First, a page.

You can't change the planning policies or the economics of development until you change people's mindsets about planning and development.
By Ryan McGreal
Published September 28, 2007
On September 13, Hamiltonians for Progressive Development and Architecture Hamilton hosted a public seminar on intensification titled, "Thinking Outside the Big Box."
The main presenters were Philip Weinstein and Ron Palmer, two partners with The Planning Partnership. Their central theme was that you can't change the planning policies or the economics of development until you change people's mindsets about planning and development.
Weinstin shared anecdotes about projects he managed in China and Russia. In both cases, he argued, the local officials did not share his mindset that good planning centres around mixed use intensification.
The latter was particularly bizarre, because it entailed building 10,000 square foot single family homes on huge lots in an arboreal forest near Siberia (until now, Russian housing consisted almost exclusively of soul-crushing apartment blocks). The presenters referred to this as "de-intensification" and argued that Russia is making a big mistake.
Palmer's presentation was more topical for Hamilton, as it covered his experiences trying to help Houston, Texas plan transit oriented development (TOD) around 25 miles of planned light rail.
Essentially, Houston has no zoning and no planning rules, so it's low density, single-family sprawl for miles in every direction, linked via highways (James Howard Kunstler, take note). Other than the downtown core, most streets don't even have sidewalks due to drainage issues.
Houston's Metropolitan Transit Authority invited the Planning Partnership to consult on developing a strategy for Transit-Oriented Development (TOD). Essentially, TOD is urban development that leverages proximity to the transit lines rather than cheap land or highway access to attract investors and residents.
TOD emphasises walking - to the transit station and to local destinations. Palmer argued that worldwide, people will walk up to a quarter mile (400 metre) to get to a transit station - and no farther. That amounts to an 800 metre wide corridor with a light rail line running through the middle, with stations every 800 metres.
It also means development must be fairly dense to maximize access to transit. The idea is to intensify the land use by bringing more people and more uses into the same geographic area. That means multi-storey buildings that combine residential, commercial and office/light industrial uses.
Further, people will only walk if the walk itself is pleasant, safe, and comfortable. In Houston, that means added sidewalks, lots of shade trees (for Houston's 40 degree heat), and the establishment of streetscapes with mixed uses.
In fact, uses must be mixed all along the TOD corridor. If everyone lives at one end and works at the other, you can't maximize capacity on the trains, since traffic will be all one-way depending on time of day. If both are mixed throughout the entire area, by contrast, people will travel in all directions at all times.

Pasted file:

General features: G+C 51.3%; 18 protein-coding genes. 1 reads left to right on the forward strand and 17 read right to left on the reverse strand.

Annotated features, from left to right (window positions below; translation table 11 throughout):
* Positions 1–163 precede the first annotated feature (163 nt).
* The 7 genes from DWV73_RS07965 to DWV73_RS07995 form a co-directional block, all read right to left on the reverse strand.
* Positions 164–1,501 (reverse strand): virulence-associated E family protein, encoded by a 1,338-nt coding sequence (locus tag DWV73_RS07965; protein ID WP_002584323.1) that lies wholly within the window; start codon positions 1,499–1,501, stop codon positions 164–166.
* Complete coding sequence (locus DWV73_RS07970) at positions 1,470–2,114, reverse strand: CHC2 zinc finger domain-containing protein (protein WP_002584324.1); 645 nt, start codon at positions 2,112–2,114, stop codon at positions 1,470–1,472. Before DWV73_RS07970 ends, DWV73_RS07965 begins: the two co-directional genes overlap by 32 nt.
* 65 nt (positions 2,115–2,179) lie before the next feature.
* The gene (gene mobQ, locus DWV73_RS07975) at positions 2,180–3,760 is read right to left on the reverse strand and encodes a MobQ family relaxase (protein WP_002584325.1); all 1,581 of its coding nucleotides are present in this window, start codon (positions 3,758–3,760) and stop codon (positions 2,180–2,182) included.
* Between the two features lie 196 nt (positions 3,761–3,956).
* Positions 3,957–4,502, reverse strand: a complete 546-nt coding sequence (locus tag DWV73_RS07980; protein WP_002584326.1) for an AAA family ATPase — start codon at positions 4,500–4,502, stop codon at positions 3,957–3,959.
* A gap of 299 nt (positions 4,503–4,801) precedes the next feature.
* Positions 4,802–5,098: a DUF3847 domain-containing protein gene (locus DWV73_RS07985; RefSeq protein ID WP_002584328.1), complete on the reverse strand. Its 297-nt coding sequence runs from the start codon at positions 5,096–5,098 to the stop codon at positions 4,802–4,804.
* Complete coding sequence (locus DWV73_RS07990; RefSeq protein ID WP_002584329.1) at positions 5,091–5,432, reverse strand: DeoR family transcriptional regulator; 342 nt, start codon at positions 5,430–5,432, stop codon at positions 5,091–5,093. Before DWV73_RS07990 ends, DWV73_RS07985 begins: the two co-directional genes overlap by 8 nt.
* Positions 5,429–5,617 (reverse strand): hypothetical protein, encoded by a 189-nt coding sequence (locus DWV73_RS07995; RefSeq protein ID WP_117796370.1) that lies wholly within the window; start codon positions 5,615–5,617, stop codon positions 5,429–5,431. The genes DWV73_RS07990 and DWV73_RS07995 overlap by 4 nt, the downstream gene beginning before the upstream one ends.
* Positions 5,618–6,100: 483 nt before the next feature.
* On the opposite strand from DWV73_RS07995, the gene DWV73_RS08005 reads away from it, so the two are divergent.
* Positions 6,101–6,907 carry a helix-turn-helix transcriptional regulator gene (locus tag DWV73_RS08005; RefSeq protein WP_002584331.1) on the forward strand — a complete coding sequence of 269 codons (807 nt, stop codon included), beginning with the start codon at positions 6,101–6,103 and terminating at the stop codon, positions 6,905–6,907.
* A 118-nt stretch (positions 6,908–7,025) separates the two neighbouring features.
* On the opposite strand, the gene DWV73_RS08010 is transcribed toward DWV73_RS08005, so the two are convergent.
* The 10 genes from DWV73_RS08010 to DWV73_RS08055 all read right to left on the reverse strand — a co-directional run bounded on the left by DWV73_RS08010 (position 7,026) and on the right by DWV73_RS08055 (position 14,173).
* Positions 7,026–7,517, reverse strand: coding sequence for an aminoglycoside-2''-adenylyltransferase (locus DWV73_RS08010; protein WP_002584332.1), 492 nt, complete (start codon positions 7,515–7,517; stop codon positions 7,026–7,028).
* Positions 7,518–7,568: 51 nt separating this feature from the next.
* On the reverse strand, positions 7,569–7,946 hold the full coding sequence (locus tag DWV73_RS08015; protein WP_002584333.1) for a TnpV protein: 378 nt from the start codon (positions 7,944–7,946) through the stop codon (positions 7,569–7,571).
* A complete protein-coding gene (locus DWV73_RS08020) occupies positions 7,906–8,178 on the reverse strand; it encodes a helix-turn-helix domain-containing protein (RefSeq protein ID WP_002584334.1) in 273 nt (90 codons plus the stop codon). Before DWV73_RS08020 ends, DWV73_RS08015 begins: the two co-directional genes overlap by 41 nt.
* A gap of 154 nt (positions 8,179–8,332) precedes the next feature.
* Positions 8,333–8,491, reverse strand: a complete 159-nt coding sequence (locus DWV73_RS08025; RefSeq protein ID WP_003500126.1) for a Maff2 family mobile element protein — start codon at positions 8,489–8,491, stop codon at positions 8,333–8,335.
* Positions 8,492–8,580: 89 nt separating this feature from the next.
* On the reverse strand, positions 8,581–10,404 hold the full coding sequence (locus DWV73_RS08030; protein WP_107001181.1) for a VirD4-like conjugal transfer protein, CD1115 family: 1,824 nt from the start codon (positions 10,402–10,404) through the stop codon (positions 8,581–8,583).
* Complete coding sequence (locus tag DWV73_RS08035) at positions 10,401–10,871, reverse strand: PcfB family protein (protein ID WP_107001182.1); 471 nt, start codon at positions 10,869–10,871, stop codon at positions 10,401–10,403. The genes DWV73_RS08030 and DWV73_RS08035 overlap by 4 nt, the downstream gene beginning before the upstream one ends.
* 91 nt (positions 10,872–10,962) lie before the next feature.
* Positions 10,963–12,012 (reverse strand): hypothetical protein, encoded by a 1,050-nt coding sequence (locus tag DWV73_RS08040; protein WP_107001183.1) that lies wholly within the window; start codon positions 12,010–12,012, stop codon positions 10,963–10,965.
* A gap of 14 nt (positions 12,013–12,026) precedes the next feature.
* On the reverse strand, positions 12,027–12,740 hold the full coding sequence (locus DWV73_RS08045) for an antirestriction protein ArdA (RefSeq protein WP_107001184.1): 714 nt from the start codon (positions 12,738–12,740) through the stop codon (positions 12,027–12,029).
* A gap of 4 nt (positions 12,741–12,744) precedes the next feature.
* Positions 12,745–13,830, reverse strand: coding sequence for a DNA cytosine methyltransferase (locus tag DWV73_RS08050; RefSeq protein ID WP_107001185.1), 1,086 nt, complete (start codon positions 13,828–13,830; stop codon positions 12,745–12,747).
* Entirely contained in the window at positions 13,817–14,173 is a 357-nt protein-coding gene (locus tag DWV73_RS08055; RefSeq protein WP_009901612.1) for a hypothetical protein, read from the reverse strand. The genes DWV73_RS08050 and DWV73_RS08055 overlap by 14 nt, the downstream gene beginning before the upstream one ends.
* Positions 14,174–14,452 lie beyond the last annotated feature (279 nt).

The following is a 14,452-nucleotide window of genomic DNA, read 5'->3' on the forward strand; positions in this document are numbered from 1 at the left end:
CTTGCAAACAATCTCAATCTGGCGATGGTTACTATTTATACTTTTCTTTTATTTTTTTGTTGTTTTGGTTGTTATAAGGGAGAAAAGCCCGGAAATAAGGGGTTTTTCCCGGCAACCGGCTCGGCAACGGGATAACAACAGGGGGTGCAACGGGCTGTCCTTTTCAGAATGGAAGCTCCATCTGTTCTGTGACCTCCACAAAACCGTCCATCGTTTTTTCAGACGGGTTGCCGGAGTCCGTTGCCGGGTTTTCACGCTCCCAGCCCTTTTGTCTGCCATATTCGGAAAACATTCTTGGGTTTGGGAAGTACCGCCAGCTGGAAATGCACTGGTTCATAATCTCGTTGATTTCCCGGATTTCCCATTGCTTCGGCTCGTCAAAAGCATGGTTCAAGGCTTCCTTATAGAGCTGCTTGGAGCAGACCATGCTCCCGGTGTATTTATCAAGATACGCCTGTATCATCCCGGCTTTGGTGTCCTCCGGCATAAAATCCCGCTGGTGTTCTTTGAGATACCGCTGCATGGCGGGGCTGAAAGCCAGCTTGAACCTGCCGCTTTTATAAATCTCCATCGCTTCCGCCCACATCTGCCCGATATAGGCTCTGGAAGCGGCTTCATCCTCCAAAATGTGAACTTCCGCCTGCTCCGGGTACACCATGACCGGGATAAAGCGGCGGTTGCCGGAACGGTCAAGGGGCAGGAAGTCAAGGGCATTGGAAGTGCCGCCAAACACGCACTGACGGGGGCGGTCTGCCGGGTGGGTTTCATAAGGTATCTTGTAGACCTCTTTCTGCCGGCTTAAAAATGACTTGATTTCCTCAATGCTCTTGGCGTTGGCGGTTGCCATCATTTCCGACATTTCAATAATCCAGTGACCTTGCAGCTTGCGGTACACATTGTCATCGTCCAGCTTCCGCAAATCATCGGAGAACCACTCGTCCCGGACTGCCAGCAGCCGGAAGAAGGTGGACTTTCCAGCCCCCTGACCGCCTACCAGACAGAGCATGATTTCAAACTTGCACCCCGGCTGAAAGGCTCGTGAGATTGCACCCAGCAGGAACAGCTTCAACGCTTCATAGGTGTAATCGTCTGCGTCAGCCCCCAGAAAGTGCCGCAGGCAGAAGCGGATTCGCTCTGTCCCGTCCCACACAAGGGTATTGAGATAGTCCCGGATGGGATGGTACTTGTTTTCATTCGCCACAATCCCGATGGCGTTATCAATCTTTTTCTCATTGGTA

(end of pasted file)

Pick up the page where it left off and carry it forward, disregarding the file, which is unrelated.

Palmer also noted that it's difficult in Houston to convince developers to build condos. The market price for a condo is less than the cost of building it, since you can buy a four bedroom house for $130,000 (albeit on the edge of town, which looks like everywhere else anyway).
Finally, one of the very few rules Houston does have is that a residence must have a parking space for each bedroom (never too early to start the kids driving). That means most houses have four parking spaces in their driveways, and most households own four cars.
Obviously it's an uphill struggle to change people's mindsets, but it's encouraging that the city has committed to light rail instead of bus rapid transit (BRT). Light rail drives TOD in a way that BRT does not, because the rail infrastructure is permanent and demonstrates the city's commitment. This, in turn, reduces the risk for developers.
In fact, reducing the risk was a recurring theme. The confusing mishmash of zoning regulations and convoluted application process deters developers from even considering urban projects. It's too easy simply to buy a greenfield lot, apply for single residential rezoning, and build the houses.
Cities can attract more infill develompent by simplifying urban design regulations around a few basic principles and streamlining the applications process.
Mandatory parking requirements are also a major deterrent, as each parking space in a multi-storey building adds $25,000 to the cost of a unit. Since TOD is intended to get people walking and using transit instead of driving, it's counterproductive to force developers to provide mandated rates of parking.
Finally, cities must invest in preserving architectural heritage buildings and cleaning up brownfield contamination. This issues can dramatically raise the cost and complication of an urban project, and developers won't simply eat the additional expenses when cheaper alternatives are available.
All in all, the seminar was quite interesting, although the presentation ran long and there wasn't much time after for a panel discussion. HPD plans to continue the series with a seminar every other month featuring a guest speaker to offer insights on how Hamilton can develop more progressively.
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